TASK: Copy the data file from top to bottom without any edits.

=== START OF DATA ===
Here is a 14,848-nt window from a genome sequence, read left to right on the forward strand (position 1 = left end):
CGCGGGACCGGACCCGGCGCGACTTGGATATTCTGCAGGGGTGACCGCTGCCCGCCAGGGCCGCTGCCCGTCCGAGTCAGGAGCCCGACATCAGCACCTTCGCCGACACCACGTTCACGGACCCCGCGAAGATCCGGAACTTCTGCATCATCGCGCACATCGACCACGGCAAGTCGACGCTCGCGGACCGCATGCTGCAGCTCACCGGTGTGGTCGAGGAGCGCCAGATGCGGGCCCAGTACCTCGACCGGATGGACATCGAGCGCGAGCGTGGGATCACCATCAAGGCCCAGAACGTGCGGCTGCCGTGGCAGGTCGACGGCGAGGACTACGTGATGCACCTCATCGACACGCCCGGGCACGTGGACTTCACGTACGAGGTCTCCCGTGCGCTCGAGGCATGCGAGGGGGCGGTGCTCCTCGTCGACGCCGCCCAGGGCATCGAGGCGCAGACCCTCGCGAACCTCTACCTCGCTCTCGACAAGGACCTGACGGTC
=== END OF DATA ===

Here is a 14,848-nt window from a genome sequence, read left to right on the forward strand (position 1 = left end):
CGCGGGACCGGACCCGGCGCGACTTGGATATTCTGCAGGGGTGACCGCTGCCCGCCAGGGCCGCTGCCCGTCCGAGTCAGGAGCCCGACATCAGCACCTTCGCCGACACCACGTTCACGGACCCCGCGAAGATCCGGAACTTCTGCATCATCGCGCACATCGACCACGGCAAGTCGACGCTCGCGGACCGCATGCTGCAGCTCACCGGTGTGGTCGAGGAGCGCCAGATGCGGGCCCAGTACCTCGACCGGATGGACATCGAGCGCGAGCGTGGGATCACCATCAAGGCCCAGAACGTGCGGCTGCCGTGGCAGGTCGACGGCGAGGACTACGTGATGCACCTCATCGACACGCCCGGGCACGTGGACTTCACGTACGAGGTCTCCCGTGCGCTCGAGGCATGCGAGGGGGCGGTGCTCCTCGTCGACGCCGCCCAGGGCATCGAGGCGCAGACCCTCGCGAACCTCTACCTCGCTCTCGACAAGGACCTGACGGTC